Author Archives: macaubulletin

 
 

Birth of St. John the Baptist – June 24, 2018

A Courageous Witness of the Light

 

There is a video by Fr. Fernando Armellini with English subtitles

commenting on today’s Gospel reading:

 

Introduction

 

The cult of the Virgin Mary began to rise and develop in Jerusalem in the V century. A century earlier, in the IV century, the cult of John the Baptist was so widespread as to be considered universal. 

 

The people paid tribute with an extraordinary veneration to this saint. He is the most represented in the art of all ages; there is no altarpiece, no group of saints in which he does not appear. He is covered with the characteristic camel’s hide, the belt around his waist and holding a stick that ends in the shape of a cross.

 

He is the patron of countless dioceses; shrines and churches are dedicated to him, beginning with the “mother of all” churches, St. John Lateran, founded by Constantine. The name John—translated in every language—is the most common name in the world. Many cities and countries were named after him (128 in Italy, 213 in France).

 

The Baptist is also loved by the Muslims. They named the famous Umayyad Mosque of Damascus, a symbol of interfaith dialogue, after him. How do we explain this sympathy?

 

The Baptist is not renowned as a miracle worker—this is, in general, a prerogative, which makes the saints popular. Whoever wants to obtain graces does not appeal to him, but to more powerful intercessors. So there are other reasons for such devotion.

 

The first reason is certainly Jesus’ praise of him: “When you went out to the desert, what did you expect to see? A reed swept by the wind? What did you go out to see? A man dressed in fine clothes? People who wear fine clothes live in palaces. What did you really go out to see? A prophet? Yes, indeed, and even more than a prophet. I tell you this: no one greater than John the Baptist has come forward from among the sons of women” (Mt 11:7-11).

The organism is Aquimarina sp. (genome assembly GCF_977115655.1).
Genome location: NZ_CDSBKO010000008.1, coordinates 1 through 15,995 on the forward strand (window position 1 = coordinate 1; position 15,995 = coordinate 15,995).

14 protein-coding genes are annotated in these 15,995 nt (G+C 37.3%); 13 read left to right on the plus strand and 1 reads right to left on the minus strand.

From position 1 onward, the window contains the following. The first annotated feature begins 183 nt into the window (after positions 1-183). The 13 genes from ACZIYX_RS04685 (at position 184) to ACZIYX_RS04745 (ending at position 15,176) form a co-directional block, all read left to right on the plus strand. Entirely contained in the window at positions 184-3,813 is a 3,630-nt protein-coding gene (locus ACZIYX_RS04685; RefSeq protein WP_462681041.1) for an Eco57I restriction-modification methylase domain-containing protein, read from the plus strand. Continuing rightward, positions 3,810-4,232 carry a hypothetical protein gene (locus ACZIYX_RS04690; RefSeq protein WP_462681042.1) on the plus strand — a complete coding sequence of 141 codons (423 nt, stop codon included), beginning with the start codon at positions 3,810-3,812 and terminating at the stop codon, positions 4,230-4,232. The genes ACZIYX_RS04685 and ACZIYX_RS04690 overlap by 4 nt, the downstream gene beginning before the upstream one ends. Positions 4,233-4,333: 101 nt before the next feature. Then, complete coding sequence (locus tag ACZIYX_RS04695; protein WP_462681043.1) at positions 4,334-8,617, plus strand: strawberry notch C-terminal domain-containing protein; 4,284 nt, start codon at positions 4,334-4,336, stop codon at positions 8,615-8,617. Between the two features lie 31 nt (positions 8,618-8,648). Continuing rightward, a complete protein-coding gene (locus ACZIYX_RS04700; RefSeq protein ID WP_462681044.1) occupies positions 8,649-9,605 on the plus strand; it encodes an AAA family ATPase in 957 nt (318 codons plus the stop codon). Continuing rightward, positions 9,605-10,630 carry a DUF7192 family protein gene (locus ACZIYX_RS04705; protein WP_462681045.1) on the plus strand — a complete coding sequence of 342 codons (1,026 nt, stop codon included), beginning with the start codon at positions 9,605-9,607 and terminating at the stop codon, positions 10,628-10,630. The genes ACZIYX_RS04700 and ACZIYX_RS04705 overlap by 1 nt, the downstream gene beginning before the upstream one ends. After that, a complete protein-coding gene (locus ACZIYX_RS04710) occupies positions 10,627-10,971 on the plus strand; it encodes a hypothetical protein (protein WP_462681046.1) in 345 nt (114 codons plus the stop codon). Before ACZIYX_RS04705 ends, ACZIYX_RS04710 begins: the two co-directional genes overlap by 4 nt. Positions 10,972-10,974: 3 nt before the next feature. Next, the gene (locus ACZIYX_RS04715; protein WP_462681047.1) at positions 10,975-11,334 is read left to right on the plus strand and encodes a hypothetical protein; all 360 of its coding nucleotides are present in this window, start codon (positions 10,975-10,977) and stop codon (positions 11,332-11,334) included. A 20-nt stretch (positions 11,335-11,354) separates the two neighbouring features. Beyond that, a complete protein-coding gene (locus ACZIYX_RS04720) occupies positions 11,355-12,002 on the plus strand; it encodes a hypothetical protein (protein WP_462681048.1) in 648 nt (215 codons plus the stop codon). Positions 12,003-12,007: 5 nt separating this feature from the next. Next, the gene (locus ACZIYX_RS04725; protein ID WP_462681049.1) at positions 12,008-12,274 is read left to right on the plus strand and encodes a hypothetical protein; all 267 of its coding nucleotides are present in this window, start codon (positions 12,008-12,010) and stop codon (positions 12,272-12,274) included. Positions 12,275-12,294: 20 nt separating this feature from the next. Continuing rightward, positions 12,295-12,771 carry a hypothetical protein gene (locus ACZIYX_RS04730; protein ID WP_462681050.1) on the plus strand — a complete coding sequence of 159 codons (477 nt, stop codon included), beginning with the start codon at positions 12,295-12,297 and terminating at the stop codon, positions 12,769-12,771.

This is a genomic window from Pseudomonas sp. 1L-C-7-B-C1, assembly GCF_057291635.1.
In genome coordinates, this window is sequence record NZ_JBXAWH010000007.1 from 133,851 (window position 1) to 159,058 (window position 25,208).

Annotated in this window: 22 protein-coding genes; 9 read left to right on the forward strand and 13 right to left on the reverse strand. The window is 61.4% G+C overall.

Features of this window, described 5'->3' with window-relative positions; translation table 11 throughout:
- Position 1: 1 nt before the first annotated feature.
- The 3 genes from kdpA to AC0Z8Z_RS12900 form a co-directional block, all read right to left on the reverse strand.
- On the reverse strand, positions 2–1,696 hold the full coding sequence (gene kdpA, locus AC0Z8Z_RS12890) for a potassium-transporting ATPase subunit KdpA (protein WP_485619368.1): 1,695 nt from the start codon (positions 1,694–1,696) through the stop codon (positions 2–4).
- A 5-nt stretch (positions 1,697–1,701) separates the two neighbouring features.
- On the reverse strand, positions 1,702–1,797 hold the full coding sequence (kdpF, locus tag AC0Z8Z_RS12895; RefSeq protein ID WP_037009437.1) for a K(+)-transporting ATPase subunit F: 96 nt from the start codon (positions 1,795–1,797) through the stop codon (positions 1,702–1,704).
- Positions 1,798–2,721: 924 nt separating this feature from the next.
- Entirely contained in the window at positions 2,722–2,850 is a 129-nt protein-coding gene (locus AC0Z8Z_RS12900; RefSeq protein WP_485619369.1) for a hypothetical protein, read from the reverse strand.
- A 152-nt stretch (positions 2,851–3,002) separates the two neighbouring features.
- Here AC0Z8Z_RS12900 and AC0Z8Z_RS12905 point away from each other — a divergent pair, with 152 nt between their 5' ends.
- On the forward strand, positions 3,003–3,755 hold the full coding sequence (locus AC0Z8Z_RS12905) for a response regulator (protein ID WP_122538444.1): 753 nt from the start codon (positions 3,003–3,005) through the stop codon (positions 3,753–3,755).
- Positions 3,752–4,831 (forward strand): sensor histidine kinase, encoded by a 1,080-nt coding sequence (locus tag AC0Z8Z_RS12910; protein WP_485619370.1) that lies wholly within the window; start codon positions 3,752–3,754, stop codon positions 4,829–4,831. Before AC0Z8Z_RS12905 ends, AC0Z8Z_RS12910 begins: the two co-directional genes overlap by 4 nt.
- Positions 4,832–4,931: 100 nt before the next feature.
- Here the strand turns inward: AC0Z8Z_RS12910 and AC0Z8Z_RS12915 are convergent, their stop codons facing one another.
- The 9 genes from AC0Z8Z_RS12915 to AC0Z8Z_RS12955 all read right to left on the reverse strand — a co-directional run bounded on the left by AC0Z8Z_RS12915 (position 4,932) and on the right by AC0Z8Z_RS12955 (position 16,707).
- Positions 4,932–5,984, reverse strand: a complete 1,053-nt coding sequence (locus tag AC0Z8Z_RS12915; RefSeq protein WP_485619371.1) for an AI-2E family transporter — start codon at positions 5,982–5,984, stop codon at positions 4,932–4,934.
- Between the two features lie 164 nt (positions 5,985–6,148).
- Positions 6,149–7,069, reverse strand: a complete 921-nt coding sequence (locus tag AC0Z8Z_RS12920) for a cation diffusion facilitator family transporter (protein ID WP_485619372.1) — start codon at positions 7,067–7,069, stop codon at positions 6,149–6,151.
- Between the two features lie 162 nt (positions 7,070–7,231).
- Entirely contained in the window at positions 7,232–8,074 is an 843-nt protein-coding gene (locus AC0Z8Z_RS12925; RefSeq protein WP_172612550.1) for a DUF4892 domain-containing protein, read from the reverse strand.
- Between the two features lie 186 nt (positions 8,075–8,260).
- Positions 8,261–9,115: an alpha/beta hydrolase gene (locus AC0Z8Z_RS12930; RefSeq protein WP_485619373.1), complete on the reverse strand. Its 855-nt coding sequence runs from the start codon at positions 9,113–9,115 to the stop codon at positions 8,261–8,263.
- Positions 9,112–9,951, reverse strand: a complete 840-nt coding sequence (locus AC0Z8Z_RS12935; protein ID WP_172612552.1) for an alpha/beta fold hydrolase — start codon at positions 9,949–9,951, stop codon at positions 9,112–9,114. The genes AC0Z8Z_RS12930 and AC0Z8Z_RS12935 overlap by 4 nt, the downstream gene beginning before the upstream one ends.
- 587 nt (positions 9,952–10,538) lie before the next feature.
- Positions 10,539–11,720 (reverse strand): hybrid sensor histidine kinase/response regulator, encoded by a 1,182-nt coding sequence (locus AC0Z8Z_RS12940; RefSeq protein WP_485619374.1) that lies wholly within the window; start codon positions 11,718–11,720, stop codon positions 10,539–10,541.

Then, the simple people admired his austerity of life and his courage not to bend his head in front of the powerful. He defended the truth and justice with his life.

 

Finally, it should be said that it was mainly the monks who popularized his figure. Since the beginning of the fourth century, they populated the Judean desert where the Baptist had spent his life. They considered him one of them, a model of ascetic life and for this, they spread the cult. 

 

The choice of his feast day—celebrated, since the time of St. Augustine, on the 24th of June—is linked to the summer solstice, the day when the sun reaching its zenith begins to set along the horizon. To believers, the decline of sunlight recalled the availability of the Baptist to disappear, to give the place to one who was greater than him. After recognizing in Jesus the expected messiah, he confided to his disciples: “My joy is now full. It is necessary that he increases but that I decrease” (Jn 3:29-30).

 

To internalize the message, we repeat:

Great are those who know how to step aside after fulfilling their mission.”

 

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13th Sunday in Ordinary Time – Year B – July 1, 2018

Rescued From Death by the God of Life

 

There is a video by Fr. Fernando Armellini with English subtitles

commenting on today’s Gospel reading:

 

 

Introduction

 

Despite the suffering it entails, humans desperately love life. Ulysses in Hades tries to comfort Achilles who replies: “Do not embellish me at death, O Odysseus! I would prefer, as a laborer, to serve on earth another man rather than rule over the dead.” The Egyptians viewed death differently. For them death was “everlasting life” in a wonderful kingdom, located to the west, lit by the sun god, from dawn until dusk, when it gets dark for us.

 

Among all ancient peoples the conviction of the existence of an afterlife prevailed and among the Greeks, immortality of the soul. Inexplicably, this did not happen with the Jews since they were born as a people in Egypt. They let more than a thousand years passed before they began to believe in a life beyond death.

 

They proclaimed, yes, the Lord “the God of life” (Num 27:16), but always in earthly perspective. “In you is the source of life,” sang the psalmist, but for life he meant “health and blessing” (Sir 34:17), a fertile land, abundant crops, numerous descendants, and finally, to die “at a good old age” (Gen 35:29), as the ripe sheaves that are withdrawn from the field (Job 5:26). In the Hebrew Bible the word “immortality” does not even appear.

 

The slowness of Israel in reaching an explicit affirmation of eternal life is precious and enlightening. It makes us understand that, before believing in the resurrection and a future world, it is necessary to value and passionately love life in this world as God appreciates and loves it.

 

To internalize the message, we repeat:

“From the Lord I have learned to love life, every expression of life.”

 

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